So this is like the JPG 'virus'.

It is another permutation of, "if someone has admin on your system, they can do $BAD_THING".

Linus Torvalds fires off angry 'compiler-masturbation' rant


The last block of code in the article is missing a ")" before the "goto".

That aside, Mr Torvalds is right in this specific case, and in general too. A lot of the constucts used to work with, and around, the preprocessor are just ugly and could quite happily be dragged out behind the back of the shed and shot.

Joining the illuminati? Just how bright can a smart bulb really be?


Yay for 'innovation'

As PC hardware improves, software gets progressively slower and more bloated so as to negate any gains in speed or storage space the owner might have otherwise enjoyed.

Obviously the purchase price and power consumption of LED globes have become unacceptably low. So thankfully there are people, like the company in this article, looking to solve that particular problem.

So just what is the third Great Invention of all time?


I think you were on the right track with "free software", but think rather "public domain".

The notion of, "this thing I have created is freely available to every member of the public forever", is important.

For one thing, it stops information from getting lost, as used to happen with trade secrets and now happens with, 'nobody can use it because nobody knows who had the copyright and the companies involved folded 20 years ago'*.

Public domain stops us from having to reinvent the wheel ever again.

* The TPP's extending copyright to 'the end of time or thereabouts' will undoubtedly be an unqualified boon to all humanity. /sarcasm

Dry those eyes, ad blockers are unlikely to kill the internet


The next sorta-killer app

I suspect there's market out there for a way of allowing people to avoid advertising by making micro-payments to outbid the advertisers.

For example, upon visiting El Reg, this killer app would find out how much advertisers are paying for a page worth of adds on El Reg and then allow the visitor to pay a teensy bit more than that directly to El Reg to get the page without any adds.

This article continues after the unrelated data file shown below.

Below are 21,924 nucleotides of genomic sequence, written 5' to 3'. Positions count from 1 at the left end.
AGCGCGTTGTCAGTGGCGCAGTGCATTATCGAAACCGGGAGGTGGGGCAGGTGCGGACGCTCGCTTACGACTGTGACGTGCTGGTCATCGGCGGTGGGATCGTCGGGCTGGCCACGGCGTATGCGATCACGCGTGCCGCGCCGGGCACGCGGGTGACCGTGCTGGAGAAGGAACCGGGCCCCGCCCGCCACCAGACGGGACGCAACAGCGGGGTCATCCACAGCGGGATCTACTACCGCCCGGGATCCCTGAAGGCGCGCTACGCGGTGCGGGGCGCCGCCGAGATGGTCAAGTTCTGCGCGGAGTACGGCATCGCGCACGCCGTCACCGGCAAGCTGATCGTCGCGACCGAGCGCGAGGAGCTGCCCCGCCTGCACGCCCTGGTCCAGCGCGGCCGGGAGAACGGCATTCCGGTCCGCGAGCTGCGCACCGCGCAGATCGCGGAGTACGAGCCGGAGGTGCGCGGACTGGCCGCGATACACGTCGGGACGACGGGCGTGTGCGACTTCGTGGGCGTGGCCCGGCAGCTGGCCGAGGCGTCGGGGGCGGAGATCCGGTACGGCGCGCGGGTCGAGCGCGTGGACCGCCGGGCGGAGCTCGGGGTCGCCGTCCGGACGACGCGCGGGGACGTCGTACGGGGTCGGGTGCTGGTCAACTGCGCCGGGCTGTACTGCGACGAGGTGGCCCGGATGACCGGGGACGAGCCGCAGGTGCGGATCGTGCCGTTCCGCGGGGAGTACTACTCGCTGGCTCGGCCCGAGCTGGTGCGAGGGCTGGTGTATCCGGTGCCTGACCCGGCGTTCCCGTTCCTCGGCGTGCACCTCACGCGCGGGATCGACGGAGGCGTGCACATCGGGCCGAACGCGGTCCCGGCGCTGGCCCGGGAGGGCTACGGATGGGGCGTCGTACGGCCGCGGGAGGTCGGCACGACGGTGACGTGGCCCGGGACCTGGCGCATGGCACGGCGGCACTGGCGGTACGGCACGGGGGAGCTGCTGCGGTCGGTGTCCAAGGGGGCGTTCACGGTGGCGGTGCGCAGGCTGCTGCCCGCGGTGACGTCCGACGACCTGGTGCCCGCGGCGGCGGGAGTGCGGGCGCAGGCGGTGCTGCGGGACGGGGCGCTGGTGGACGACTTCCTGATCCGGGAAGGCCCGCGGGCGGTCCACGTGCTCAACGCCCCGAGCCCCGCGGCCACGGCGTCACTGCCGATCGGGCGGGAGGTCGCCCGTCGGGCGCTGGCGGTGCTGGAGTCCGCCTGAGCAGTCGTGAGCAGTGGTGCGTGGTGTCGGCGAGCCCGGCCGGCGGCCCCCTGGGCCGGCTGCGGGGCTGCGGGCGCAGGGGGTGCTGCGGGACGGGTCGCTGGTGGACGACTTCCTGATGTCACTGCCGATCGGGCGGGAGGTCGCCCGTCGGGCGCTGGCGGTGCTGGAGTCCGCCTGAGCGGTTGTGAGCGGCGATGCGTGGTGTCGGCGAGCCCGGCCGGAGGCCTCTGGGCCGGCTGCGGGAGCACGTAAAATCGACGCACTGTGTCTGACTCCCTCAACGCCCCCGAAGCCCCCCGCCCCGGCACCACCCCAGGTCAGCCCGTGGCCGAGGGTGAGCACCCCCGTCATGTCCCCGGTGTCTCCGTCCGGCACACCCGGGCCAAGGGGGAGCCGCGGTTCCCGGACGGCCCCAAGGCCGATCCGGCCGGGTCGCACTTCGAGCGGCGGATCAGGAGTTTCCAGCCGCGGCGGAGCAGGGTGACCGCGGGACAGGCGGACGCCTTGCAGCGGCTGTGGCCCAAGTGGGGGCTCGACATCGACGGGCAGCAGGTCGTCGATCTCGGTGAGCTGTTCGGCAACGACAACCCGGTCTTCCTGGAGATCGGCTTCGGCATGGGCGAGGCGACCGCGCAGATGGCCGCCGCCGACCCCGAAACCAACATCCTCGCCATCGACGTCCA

The site visitor is happy because they avoid adds while keeping the website in business. The site is happy because they're a little richer than they'd otherwise be. And the spurned advertiser can go burn in the hell from whence they were spawned.

Facebook's UK wing paid just £4k in corporation tax last year


The Worstall Effect

After looking at the comments on this story, I'd like to thank Mr Worstall for his articles.

It's fairly obvious that the readership of El Reg (myself included) has become markedly more economically literate, which in turn has raised the level of discussion.

Cheers to you all!

BLABBERGEDDON! Old Twitter chief becomes new Twitter chief to axe staff – report


Not an unreasonable plan.

The execs (as are all employees) are paid on the basis of the value they add to the company. Given that Twitter has not made a profit, does not make a profit, and does not appear to have a viable plan for making a profit in the future, I'm curious about the nature of the value Mr Dorsey is deemed to add to the company.